Day 1

Before arriving, I was a bit nervous about getting around Seoul as a solo traveler, as I don’t speak any Korean.  As soon as I got to the airport, however, these fears were calmed.  The airport was organized intuitively, and signs in English were everywhere.  As I took my seat on the cleanest train I have ever been on, I felt the joy and peace that comes with traveling to a new country that just feels “right”. 

I made my way to Hongdae, a neighborhood known for its nightlife and hip restaurants and shops.  I quickly found my hostel, and settled in for breakfast.  Soon after, a group of people came down and we started chatting.  I found out they were all teaching English in South Korea, and were here for a holiday weekend.  They were some of the nicest people I have met in my travels, and they were even kind enough to invite me to join them for the day.

South Korea, adventure, new friends, teach abroad

Our first stop was the Korean War Museum, which was one of the most informative, well-curated museums I have ever visited.  Most of the displays contained both Korean and English descriptions, so it was easy to follow along.  The museum also contained striking art pieces, and a section that simulated what it was like to be on the battleground in the Korean War.  For me, the highlight of the visit came when an older man approached me.  He put Korean flags in each of my hands, and told me to strike a pose.  He then took my friend’s phone and began taking what seemed like hundreds of photos.  He came closer and closer to my face, finishing by showing me one of the extreme close-ups and proclaiming “movie star!”

We then headed to lunch at a Korean-Mexican restaurant.  It may sound like a strange combination, but the kimchi burrito I had there was one of the most delicious things I have ever eaten. As we ate, my new friends told me about their lives as teachers and how they had all fallen in love with South Korea.  Almost all of them mentioned staying longer than their original one-year contracts and a few were discussing the possibility of staying there for the next 5 years.  They talked about their placements in the city of Busan and smaller towns, the hikes they went on, and their trips to the lovely coast.  Listening to them, it was hard not to be inspired.  I started to think that I might like to teach in South Korea in the future.

South Korea, adventure, teach abroad, XploreAsia

To finish out the evening, we did some shopping and exploring.  One of my favorite things about Seoul was that shops are everywhere, including at train stations.  Walking to your train, you’re bound to see some adorable tops and skirts.  We wandered and browsed the stores, including Western shops like Forever XXI.  Done shopping, we walked down a bustling street filled with street vendors selling everything from meat on a stick to oddly shaped ice creams.  I found myself quickly falling in love with this place.

Day 2

The next day, we grabbed some delicious green tea lattes then headed back out into the city.  Getting on the train, one of the guys I was with had some difficulties with his transit card.  A Korean woman walked him over to the attendant, and stayed with him until it was worked out.  I was shocked by this level of kindness.  Back in Chicago, a similar situation would have most likely resulted in the person in line behind him getting annoyed.  To see a stranger jump in to help without a moment’s hesitation was a pleasant surprise, especially in such a large city.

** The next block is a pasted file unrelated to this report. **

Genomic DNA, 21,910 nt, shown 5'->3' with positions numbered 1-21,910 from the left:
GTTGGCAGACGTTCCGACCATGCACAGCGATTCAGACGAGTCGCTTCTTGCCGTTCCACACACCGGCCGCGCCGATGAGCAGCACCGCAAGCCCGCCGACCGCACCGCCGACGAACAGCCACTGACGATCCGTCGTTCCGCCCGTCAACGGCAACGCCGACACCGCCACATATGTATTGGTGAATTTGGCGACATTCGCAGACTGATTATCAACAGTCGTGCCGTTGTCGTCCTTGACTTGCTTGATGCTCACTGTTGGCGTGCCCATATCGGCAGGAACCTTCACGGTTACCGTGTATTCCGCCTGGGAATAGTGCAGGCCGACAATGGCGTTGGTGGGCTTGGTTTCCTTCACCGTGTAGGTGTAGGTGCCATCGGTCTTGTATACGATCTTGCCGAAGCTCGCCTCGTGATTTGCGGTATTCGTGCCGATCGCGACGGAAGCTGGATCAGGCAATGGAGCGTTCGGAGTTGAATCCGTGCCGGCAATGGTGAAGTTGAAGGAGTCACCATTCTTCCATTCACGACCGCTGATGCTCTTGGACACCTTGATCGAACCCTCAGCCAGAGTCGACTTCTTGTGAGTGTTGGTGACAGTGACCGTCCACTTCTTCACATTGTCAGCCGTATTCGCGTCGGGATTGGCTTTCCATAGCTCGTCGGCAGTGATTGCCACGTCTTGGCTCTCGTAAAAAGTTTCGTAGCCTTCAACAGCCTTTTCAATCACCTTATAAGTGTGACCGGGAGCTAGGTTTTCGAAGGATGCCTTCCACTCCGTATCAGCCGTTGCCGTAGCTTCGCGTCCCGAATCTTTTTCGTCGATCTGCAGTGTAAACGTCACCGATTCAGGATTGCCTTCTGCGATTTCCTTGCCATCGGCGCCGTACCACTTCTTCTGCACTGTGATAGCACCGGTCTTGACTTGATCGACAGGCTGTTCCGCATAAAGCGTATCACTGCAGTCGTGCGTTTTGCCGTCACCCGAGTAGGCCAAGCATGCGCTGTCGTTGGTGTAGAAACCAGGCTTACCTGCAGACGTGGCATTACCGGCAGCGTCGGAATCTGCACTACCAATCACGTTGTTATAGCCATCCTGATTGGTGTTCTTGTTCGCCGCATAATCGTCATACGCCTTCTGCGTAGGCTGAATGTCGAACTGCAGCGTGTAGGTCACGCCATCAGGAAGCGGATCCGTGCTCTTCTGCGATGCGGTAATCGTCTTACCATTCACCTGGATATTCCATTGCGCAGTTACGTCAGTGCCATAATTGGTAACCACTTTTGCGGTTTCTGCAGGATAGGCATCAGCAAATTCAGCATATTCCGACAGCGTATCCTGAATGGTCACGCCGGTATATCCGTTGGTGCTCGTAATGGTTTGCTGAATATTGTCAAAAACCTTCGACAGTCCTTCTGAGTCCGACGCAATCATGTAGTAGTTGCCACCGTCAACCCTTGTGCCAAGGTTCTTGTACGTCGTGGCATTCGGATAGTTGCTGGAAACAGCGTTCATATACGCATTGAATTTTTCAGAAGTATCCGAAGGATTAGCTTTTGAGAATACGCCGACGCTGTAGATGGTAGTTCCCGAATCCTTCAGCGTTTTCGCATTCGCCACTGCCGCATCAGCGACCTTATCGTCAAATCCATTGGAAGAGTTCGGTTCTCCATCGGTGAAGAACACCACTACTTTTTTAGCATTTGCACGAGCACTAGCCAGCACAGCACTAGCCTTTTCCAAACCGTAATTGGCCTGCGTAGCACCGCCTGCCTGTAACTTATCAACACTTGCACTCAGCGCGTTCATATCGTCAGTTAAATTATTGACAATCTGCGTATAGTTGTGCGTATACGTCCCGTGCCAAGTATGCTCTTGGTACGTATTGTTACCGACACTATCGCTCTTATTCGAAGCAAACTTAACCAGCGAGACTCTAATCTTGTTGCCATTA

In the afternoon, we went to a local park.  I love when cities have both skyscrapers and green spaces, and Seoul fit the bill.  The park was as pristine as I had come to expect from South Korea.  We walked by the water, and headed towards a bridge where there would later be a water show.

As the sun began to set, we made it to what would be my favorite section of the city.  Large flower sculptures sat on the water, with the skyline as a perfect backdrop.  We checked out the nearby buildings, featuring all kinds of restaurants and souvenir shops as we waited for the show to start.

South Korea, adventure, teach abroad, XploreAsia

The show itself, while nice, wasn’t much to see.  However, the night was still great.  Being in this beautiful new place, with these cool new people, was more than enough.

Day 3

South Korea, adventure, teach abroad, XploreAsia

My new group of friends left the next morning, so I spent my last day in Seoul exploring on my own.  After hearing from multiple people that it was a must-see, I made my way to Gyeoungbokgung Palace.  It more than lived up to the hype.  The palace is made up of multiple buildings, all built in a classic style of Korean architecture.  The grounds are a joy to walk around, taking in the beautiful mountain views and peaking in the windows of different buildings.

Done with the palace, I headed to the area of Ewha, which is located near a women’s university and consequently has some amazing shopping.  I browsed shop after shop, and had to be careful as I easily could have maxed out my credit card there!  I purchased some nice sheet masks for about 1 USD each, and received some free samples of perfume.  I stumbled upon one particularly nice clothing shop, and found an adorable button-down skirt.  The shop attendant, who was wearing green colored contacts, asked if I needed any help.  As we made eye contact, she smiled and exclaimed, “Green eyes!  So lucky!”  She showed me a few other cute items, but I ultimately settled on the skirt.  She looked at me, and as if considering, said, “For you, because you are so pretty, 10% off!”  While I’m sure she gives that discount to everyone, it made my day.